Social Issues

Migrants in Mexico find ways around Title 42

By Manuel Ayala

Tijuana, Mexico, Jan 28 (EFE).- With help from activists, some of the migrants congregated in this metropolis on Mexico’s northern border are getting the opportunity to apply for asylum in the United States.

Every day, dozens of Central American and Mexican asylum-seekers cross legally from Tijuana to California for meetings with US immigration officials thanks to an exception in Title 42, a provision of federal health law allowing the exclusion of individuals when “there is serious danger of the introduction of (a communicable) disease into the United States.”

In 2020, then-President Donald Trump invoked Title 42 to order the immediate expulsion of foreigners arriving at the border to prevent the spread of Covid-19.

While Trump’s Democratic successor, Joe Biden, sought to end the application of Title 42, the Supreme Court ruled in favor of Republican state governments who challenged the policy change and the rule remains in effect.

Groups such the Salvation Army and Al Otro Lado (On the Other Side), a migrant support organization with facilities in Tijuana and Los Angeles, have worked with migrant shelters here to identify people who qualify for the Title 42 exemption.

One family who have benefited from the effort is that of Beatriz Cabrera, her female partner and Beatriz’s two children.

“Today we are very happy because they give us this possibility, because as we belong to the LGBT community, we go through many difficult things,” she tells EFE.

Beatriz said that they left her hometown in the central Mexican state of Guanajuato because of constant harassment and threats.

After living the first six weeks in Tijuana on the street, they came upon the Movimiento Juventud 2000 (Youth Movement 2000) migrant shelter, located just 1 km (0.6 mi) from the San Ysidro border crossing.

Mayra Lizeth Vanegas and eight members of her family left their native Honduras five years ago because of death threats against one of her sons.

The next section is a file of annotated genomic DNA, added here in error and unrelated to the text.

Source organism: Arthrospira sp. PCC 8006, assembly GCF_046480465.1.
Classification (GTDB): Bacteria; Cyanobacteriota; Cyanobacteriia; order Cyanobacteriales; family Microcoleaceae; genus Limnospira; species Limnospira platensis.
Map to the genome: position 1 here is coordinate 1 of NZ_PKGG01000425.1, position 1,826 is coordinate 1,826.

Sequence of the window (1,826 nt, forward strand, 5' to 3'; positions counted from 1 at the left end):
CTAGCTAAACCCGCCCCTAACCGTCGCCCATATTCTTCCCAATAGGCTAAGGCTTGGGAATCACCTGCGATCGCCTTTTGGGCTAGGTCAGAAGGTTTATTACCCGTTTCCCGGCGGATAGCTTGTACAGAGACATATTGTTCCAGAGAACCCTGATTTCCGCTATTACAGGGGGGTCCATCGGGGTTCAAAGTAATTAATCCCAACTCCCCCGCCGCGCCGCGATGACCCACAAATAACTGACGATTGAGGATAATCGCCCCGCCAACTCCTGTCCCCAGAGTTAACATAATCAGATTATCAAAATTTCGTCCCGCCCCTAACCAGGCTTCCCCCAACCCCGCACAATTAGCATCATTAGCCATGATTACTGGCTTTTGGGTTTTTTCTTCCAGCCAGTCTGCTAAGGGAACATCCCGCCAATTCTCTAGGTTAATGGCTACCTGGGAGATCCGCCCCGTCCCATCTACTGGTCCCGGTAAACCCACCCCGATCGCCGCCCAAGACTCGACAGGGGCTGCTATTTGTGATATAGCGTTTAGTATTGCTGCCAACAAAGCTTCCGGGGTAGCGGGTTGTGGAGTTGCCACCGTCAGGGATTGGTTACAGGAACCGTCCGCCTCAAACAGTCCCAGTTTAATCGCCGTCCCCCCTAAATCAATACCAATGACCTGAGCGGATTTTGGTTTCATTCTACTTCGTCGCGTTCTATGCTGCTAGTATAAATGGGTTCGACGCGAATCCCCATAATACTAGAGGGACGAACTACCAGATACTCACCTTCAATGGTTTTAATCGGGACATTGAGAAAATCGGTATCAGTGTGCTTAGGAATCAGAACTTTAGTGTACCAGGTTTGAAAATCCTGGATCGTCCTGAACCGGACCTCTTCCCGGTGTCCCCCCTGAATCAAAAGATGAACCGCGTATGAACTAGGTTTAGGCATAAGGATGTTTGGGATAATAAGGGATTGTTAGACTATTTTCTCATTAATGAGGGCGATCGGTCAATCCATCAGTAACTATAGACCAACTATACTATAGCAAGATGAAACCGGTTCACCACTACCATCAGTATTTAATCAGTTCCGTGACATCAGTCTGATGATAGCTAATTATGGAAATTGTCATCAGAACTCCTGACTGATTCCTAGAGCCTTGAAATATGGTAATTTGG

In Tapachula, on Mexico’s border with Guatemala, one of her nieces was kidnapped, and the family encountered more dangers as they made their way north across the Aztec nation.

Like Beatriz’s family, Vanegas and her kin were without lodging in Tijuana until a good Samaritan led them to Juventud 2000.

“That person is our angel,” Mayra said, recounting her children’s enjoyment of the holiday festivities at the shelter.

The director of Juventud 2000, Jose Maria Garcia Lara, told EFE that he and his staff embarked six months ago on the project of finding ways around Title 42.

While securing an interview with a US immigration official is no guarantee of success, it does represent “an opportunity to present their requests and to not be on the border waiting months or years, as has happened with other migrants,” he said.

Sebastian Farias, of Psicologos Sin Fronteras (Psychologists Without Borders), said that volunteers with his organization help prepare asylum-seekers for their interviews.

US Customs and Border Protection said that its agents detained a record 2.76 million unauthorized migrants on the Mexican border during the 12 months ending Sept. 30, 2022. EFE


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